Among the issues that must be independently evaluated by the Corps under NEPA, 404(b)(1) and the “public interest review,” are these:
1. The anticipated direct effects of the proposal, including loss of open space, conversion of streams, open water bodies and jurisdictional wetlands to commercial properties, and the effects of additional noise and light pollution, and additional traffic on the Outer Loop and on neighborhoods to the west and east of the project site.
2. How will the development on flood frequency and flood heights and site runoff, and is the proposed flood mitigation adequate in the context of the most flood-prone watershed in the county.
The Pond Creek Basin is the most flood-prone area in the county, and the properties in question are constrained hydrologically. The proposed 47-acre lake in the northeast portion of the site is intended to meet MSD requirements for 460-acre feet of floodplain compensation (and thus cannot be used as “compensation” for lost waters of the United States), yet absent the development of flood hydrographs plotting single and multiple-peak storm events through the Southern Ditch system and on this property, it is impossible to determine whether the proposed volume is adequate. A study routing various storm events through the proposed lake is needed in order to properly address stormwater management, since a simple volumetric approach of digging or enlarging a hole to store floodwater may not be effective in mitigating floodplain impacts from the conversion and development of these properties.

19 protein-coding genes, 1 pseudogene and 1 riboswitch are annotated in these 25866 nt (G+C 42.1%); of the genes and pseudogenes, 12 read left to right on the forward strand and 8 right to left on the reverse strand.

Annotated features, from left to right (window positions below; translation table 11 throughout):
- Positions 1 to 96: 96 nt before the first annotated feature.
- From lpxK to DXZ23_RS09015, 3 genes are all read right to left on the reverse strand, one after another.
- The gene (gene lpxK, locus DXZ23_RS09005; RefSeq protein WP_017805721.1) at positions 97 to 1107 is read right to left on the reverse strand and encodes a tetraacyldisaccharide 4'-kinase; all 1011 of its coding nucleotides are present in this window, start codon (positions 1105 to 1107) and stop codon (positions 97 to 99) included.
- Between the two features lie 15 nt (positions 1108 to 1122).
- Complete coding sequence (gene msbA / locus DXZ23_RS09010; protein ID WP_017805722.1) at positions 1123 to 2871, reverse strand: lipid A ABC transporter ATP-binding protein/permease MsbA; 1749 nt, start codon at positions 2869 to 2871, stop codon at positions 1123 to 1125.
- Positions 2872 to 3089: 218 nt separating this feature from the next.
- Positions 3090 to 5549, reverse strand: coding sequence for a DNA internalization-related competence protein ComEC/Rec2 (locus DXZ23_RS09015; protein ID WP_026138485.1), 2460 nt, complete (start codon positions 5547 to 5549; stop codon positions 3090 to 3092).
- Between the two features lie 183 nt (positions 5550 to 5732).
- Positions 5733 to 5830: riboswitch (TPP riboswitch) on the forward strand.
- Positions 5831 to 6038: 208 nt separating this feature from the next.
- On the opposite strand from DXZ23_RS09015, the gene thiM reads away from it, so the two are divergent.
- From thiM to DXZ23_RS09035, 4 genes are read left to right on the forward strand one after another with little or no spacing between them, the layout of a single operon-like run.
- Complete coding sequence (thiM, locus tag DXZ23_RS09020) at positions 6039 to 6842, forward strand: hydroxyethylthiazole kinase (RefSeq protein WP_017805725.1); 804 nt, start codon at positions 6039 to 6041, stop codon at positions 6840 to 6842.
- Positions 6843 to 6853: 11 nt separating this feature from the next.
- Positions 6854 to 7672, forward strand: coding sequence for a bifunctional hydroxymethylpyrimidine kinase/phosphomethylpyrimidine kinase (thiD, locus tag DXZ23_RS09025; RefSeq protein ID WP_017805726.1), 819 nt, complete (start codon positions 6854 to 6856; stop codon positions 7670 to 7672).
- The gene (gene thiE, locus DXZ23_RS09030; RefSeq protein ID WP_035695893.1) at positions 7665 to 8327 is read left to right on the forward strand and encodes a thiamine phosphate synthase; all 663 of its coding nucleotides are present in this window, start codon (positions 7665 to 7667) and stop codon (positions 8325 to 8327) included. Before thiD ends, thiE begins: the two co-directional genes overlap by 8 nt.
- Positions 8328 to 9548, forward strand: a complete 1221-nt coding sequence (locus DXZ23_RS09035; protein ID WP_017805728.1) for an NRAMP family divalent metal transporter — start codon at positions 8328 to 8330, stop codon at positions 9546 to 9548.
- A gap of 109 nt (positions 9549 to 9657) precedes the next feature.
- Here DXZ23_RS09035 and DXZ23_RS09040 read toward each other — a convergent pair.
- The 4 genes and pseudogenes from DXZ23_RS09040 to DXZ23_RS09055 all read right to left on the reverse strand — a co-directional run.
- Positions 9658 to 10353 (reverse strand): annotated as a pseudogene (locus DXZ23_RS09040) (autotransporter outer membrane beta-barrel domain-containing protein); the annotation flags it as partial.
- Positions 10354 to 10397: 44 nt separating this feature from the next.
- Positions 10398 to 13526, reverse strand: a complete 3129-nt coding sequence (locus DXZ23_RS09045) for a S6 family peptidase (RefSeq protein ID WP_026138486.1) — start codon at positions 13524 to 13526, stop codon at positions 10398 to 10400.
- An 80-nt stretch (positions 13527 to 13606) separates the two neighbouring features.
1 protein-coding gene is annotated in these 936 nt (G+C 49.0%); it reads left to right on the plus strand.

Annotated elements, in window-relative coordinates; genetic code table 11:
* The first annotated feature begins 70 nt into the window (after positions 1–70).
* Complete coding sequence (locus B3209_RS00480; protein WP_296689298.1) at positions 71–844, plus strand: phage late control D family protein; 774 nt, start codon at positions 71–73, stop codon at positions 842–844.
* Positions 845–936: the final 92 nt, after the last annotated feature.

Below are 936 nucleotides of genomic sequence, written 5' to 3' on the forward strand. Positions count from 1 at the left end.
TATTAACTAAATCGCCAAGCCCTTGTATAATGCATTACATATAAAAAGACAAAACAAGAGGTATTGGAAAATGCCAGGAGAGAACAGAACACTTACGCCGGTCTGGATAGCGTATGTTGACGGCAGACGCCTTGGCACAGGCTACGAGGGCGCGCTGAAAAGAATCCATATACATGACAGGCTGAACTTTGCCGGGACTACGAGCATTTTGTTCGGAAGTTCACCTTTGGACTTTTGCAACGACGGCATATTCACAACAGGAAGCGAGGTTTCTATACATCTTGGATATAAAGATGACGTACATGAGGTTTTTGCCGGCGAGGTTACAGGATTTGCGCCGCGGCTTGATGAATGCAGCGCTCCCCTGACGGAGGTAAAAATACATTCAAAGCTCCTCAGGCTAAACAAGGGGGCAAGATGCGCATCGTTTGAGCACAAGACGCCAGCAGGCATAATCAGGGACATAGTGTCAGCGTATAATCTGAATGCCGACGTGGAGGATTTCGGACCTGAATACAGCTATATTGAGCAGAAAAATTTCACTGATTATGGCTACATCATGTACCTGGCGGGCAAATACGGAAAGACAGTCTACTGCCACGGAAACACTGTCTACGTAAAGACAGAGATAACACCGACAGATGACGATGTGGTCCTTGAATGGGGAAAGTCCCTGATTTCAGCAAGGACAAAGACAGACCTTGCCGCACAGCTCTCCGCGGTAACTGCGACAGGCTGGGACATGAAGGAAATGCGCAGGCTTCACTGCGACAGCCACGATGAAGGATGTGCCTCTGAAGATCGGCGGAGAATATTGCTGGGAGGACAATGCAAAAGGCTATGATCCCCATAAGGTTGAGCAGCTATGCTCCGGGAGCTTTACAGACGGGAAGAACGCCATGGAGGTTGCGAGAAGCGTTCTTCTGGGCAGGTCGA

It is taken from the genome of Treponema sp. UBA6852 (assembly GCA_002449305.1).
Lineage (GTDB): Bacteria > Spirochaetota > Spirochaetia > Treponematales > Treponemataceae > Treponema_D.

Additionally, the loss of the wetland and potential wetland development area must be assessed. The 2003 Pilot Program Preliminary Planning document for the entire Renaissance Zone identified the Southern Area as being suitable for industrial uses related to the airport, UPS and Ford, and identified the north and northeast area of the proposed property as having significant woodland and wetland areas. The proposal to include commercial uses along the Outer Loop adjacent to the existing MSD wetland mitigation area, north and east of the proposed “compensation lake” result in unnecessary and unjustified conversion of wetlands for purposes that were not part of the project plan, and result in loss of wetlands to the immediate area that are proposed in no small part to be compensated for out-of-area.
3. The applicant should be required, prior to being permitted to utilize wetland restoration in Nelson County or any mitigation area outside of the immediate vicinity of the Pond Creek Watershed, to justify why it has not explored the potential acquisition of property on the northeast quadrant of the I-65 – Outer Loop intersection for wetland /flood mitigation. The Pond Creek Task Force Report (1997), commissioned to address potential solutions to the chronic and devastating flooding of the Pond Creek basin, noted with respect to the property in question, that it was ideal for creation of a flood control wetland:
Are there any other areas in the watershed ideal for wetland development?
The Evangel Church has an ideal location and owns property that is suitable for flood control and wetland development. The Church currently owns adjacent lands, including a forested wetland and prior converted fields that are being consider[ed] for development purposes. Nine acres are currently used for runoff mitigation.